Pilot fatigue and distraction have been identified as the primary factors in a 6 January 2018 air proximity incident between two aircraft operated by Indonesia’s Lion Air Group.
In its final report on the incident, Indonesia’s National Transport Safety Commitee (NTSC) says the incident involved a Batik Air Airbus A320 (PK-LUI) and a Lion Air Boeing 737-900ER (PK-LPF) that were asked to hold before landing at Surabaya’s Juanda International Airport.
At 10:16 local time, air traffic control (ATC) instructed the Lion 737, operating flight LNI3795 from Sentani, to enter a holding pattern at 10,000ft over waypoint TIRUS.
One minute later the Batik A320 crew, operating flight BTK6137 from Makassar, was also instructed to enter a holding pattern over TIRUS. Cognizant of a potential conflict, ATC instructed the A320 to hold at 11,000ft, ensuring separation.
“At 10:20:15, the [Batik A320] passed altitude of 11,000 feet while the [Lion 737] was maintaining on altitude 10,000 feet, and then the Short-Term Conflict Alert of the controller radar system for the [Lion 737] and [Batik A320] activated with aural and visual alert,” says the NTSB.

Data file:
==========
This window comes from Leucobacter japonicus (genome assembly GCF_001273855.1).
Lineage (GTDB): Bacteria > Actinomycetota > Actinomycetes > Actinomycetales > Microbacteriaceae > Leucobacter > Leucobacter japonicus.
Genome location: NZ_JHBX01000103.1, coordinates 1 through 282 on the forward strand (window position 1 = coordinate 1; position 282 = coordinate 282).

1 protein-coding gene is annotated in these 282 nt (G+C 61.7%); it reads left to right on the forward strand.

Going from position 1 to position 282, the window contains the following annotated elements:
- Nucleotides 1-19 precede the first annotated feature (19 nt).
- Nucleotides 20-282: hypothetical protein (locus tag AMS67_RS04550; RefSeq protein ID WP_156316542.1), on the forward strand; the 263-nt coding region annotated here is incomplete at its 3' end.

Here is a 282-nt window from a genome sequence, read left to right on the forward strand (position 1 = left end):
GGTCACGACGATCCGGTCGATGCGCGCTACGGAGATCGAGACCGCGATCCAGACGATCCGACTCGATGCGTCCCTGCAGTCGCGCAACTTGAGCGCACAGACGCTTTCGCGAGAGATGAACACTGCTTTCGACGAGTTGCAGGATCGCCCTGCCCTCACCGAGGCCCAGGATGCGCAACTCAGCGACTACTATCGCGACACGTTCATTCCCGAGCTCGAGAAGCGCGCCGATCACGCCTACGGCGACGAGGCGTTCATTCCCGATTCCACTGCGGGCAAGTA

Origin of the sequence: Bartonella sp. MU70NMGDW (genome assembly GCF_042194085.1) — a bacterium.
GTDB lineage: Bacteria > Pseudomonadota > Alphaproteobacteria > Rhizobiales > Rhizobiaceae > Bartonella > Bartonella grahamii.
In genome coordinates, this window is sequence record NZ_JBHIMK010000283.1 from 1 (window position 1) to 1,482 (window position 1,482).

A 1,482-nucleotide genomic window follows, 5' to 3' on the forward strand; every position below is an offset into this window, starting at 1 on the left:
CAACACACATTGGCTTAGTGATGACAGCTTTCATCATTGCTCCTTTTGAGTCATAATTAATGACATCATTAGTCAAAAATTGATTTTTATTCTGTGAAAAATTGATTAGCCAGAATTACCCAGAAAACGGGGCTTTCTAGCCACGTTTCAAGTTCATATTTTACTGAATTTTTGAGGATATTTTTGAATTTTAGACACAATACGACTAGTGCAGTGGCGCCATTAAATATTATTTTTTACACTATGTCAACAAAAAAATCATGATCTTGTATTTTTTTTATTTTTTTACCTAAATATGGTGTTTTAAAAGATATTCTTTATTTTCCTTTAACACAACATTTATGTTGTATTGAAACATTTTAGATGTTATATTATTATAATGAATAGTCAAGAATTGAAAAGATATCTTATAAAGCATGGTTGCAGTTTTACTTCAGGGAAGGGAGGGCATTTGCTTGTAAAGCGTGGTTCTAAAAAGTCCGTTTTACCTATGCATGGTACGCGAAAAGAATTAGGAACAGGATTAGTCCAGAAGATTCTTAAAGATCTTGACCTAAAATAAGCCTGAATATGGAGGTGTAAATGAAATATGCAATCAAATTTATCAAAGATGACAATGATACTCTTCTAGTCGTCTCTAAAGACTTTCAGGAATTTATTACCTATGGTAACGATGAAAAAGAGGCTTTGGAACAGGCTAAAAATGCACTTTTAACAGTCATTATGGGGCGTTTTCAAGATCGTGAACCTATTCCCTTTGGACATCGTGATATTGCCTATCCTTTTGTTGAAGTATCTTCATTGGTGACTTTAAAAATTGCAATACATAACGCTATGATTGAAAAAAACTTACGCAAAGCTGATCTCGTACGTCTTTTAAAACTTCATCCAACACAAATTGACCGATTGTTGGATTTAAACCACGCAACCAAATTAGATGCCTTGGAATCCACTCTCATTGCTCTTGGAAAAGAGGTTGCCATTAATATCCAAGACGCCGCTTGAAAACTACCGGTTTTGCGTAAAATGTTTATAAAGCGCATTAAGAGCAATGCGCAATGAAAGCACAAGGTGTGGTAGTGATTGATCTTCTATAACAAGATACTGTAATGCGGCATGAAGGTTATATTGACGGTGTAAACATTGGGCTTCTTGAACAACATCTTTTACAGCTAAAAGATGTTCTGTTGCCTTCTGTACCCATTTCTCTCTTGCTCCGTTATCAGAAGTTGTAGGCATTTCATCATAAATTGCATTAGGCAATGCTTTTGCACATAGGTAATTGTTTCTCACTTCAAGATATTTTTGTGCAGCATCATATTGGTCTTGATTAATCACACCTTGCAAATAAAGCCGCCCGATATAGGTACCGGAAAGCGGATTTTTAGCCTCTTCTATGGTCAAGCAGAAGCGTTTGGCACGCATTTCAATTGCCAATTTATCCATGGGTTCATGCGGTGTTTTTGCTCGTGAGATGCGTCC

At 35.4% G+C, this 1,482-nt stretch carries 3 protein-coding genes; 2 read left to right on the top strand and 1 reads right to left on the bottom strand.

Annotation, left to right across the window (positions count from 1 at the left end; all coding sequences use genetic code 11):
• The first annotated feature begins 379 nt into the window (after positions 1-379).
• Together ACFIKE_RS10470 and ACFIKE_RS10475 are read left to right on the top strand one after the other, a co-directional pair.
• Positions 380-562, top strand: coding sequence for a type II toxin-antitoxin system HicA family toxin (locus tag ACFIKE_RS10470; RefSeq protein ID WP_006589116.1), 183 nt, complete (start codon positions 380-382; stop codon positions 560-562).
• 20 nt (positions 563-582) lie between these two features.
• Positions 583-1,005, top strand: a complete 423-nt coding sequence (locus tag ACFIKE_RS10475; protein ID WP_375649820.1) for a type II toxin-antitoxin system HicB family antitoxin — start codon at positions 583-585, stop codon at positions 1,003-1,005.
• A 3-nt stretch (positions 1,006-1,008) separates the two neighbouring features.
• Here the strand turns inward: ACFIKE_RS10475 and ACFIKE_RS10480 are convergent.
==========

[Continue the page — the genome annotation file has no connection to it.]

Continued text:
The crews of both aircraft received traffic collision alert system (TCAS) warnings, and reacted to reestablish separation. The closest separation was 1.9nm laterally and 600ft vertically.
Analysis of the Batik A320’s flight data recorder showed that immediately before the incident the Flight Control Unit was set to 11,000ft, the correct altitude, but one second later changed to the incorrect altitude, 10,000ft.
Interviews with the Batik crew revealed that they had operated an overnight service the evening of 4 January. Despite a day of rest on the following day, this overnight service could have contributed to fatigue when the crew reported for BTK6137 early the morning of 6 January.
The first officer, who was the pilot flying during the incident, reported feeling sleepy during the flight. The captain, who was the pilot monitoring, meanwhile said that his mind was on an illness in the family. The mental state of both was dulled by a period of low workload in the cockpit.
Following the incident, Batik Air reminded its pilots maintain situational awareness, and if the crew has any doubts as to ATC clearances, they need to check with ATC.
The NTSC issued safety recommendations to Batik and the Directorate General of Civil Aviation. It suggested that Batik establish fatigue risk management based on ICAO fatigue guidelines, and that the DGCA issue more detailed guidelines about fatigue management.